The Roller Coaster

I went from being angry to feeling better and even feeling happy. Then the next day, I woke up crying. I managed to get through the workday, grateful that it was a day I worked from home. But by the end of the day, I was exhausted. An hour-nap later, I woke up refreshed like my body had been crying all day and finally released it.

I keep hearing about how this kind of disjointed existence is normal for grief. You know, I’m beginning to detest the word normal.

Then I watched the TED Talk, We don’t “move on” from grief. We move forward with it.

I understand completely what she’s talking about people not wanting you to get your sad on them. My local family didn’t have much to do with me before. Now, I might as well be a one-woman leper colony. Shortly after my loss, when I was still deep in shock, one of them dropped off a couple of popsicles on a hot day to make me feel better. It wasn’t helpful. Yet somehow, I now find humor in it. What? Just two popsicles? You couldn’t leave the whole box? Or how about popsicles with vodka in them? There’s an idea. At least those would be useful for a while.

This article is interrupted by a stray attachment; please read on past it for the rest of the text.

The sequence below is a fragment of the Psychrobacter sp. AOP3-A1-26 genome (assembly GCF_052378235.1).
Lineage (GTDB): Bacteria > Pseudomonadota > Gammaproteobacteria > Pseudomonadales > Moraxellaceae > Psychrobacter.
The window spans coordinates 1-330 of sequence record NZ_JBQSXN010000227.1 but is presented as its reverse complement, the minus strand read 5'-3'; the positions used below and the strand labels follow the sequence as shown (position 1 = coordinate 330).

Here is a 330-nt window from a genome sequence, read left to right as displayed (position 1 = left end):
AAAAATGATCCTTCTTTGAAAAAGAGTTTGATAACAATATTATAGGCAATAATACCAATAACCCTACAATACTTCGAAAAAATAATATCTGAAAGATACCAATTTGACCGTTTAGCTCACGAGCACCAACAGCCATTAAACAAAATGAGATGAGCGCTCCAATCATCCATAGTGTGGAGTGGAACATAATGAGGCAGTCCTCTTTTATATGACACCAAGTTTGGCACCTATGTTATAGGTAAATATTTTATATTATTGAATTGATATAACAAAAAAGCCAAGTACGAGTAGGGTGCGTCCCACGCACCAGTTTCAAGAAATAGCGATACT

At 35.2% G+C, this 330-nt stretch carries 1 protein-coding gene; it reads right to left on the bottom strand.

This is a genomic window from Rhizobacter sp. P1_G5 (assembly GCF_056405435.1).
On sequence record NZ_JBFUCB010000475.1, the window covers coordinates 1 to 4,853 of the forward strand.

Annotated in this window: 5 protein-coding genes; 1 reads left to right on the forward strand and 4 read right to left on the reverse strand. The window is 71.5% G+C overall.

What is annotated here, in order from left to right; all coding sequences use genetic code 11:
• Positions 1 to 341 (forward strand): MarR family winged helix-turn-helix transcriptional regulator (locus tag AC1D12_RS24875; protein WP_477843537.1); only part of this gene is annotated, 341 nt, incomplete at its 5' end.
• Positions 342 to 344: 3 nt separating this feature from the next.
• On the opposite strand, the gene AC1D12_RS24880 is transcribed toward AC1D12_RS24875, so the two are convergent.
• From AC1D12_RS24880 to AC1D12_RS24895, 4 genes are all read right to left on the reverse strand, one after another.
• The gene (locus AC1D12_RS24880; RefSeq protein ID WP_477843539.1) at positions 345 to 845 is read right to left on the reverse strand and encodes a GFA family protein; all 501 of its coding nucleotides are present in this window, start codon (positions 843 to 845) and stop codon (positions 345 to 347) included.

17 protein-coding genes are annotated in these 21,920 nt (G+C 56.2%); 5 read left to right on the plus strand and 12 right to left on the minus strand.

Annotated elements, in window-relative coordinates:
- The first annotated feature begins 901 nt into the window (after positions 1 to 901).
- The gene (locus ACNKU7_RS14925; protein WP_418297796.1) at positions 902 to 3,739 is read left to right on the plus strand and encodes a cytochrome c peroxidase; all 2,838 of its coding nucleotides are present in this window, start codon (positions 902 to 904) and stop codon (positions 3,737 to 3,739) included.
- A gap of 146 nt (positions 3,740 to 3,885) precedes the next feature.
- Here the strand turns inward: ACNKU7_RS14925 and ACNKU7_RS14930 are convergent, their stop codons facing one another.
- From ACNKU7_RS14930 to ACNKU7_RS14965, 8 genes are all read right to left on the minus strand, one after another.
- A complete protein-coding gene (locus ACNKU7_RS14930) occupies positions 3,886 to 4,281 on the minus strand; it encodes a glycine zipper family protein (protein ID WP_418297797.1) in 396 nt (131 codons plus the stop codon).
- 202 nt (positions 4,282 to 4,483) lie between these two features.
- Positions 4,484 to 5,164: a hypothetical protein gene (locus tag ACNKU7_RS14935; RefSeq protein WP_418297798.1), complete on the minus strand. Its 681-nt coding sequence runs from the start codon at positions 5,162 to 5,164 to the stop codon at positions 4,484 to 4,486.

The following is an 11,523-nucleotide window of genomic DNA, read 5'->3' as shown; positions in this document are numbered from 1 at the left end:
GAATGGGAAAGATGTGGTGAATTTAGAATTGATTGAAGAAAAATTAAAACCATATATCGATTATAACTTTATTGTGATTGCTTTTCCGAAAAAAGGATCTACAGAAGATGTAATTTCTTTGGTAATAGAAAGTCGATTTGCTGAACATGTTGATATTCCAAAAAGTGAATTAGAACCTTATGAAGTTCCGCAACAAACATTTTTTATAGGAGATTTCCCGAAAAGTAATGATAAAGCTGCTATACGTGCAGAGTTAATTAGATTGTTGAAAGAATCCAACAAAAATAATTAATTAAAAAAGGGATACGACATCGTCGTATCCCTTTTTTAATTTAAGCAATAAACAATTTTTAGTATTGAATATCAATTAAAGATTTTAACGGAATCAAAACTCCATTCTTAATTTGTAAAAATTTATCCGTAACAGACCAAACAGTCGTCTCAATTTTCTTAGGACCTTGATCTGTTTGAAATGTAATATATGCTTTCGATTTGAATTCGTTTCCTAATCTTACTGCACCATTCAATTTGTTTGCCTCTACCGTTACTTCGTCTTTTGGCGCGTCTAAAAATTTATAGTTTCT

Especially in our youth-obsessed society, people do not know how to face death. I use the term face very deliberately instead of saying cope with. I’m coming to detest the word cope too. Coping reduces it to a problem to be solved – a temporary life event that we just have to get through. That’s not the nature of it at all.

It’s not a life event; it’s a life overhaul. Nothing is ever the same again except the love we shared remains. We don’t stop feeling it. We don’t stop having a relationship with them. They’re not erased; they’re still here. We still feel that love, yet they’re no longer here for us to call them on the phone or hug them.

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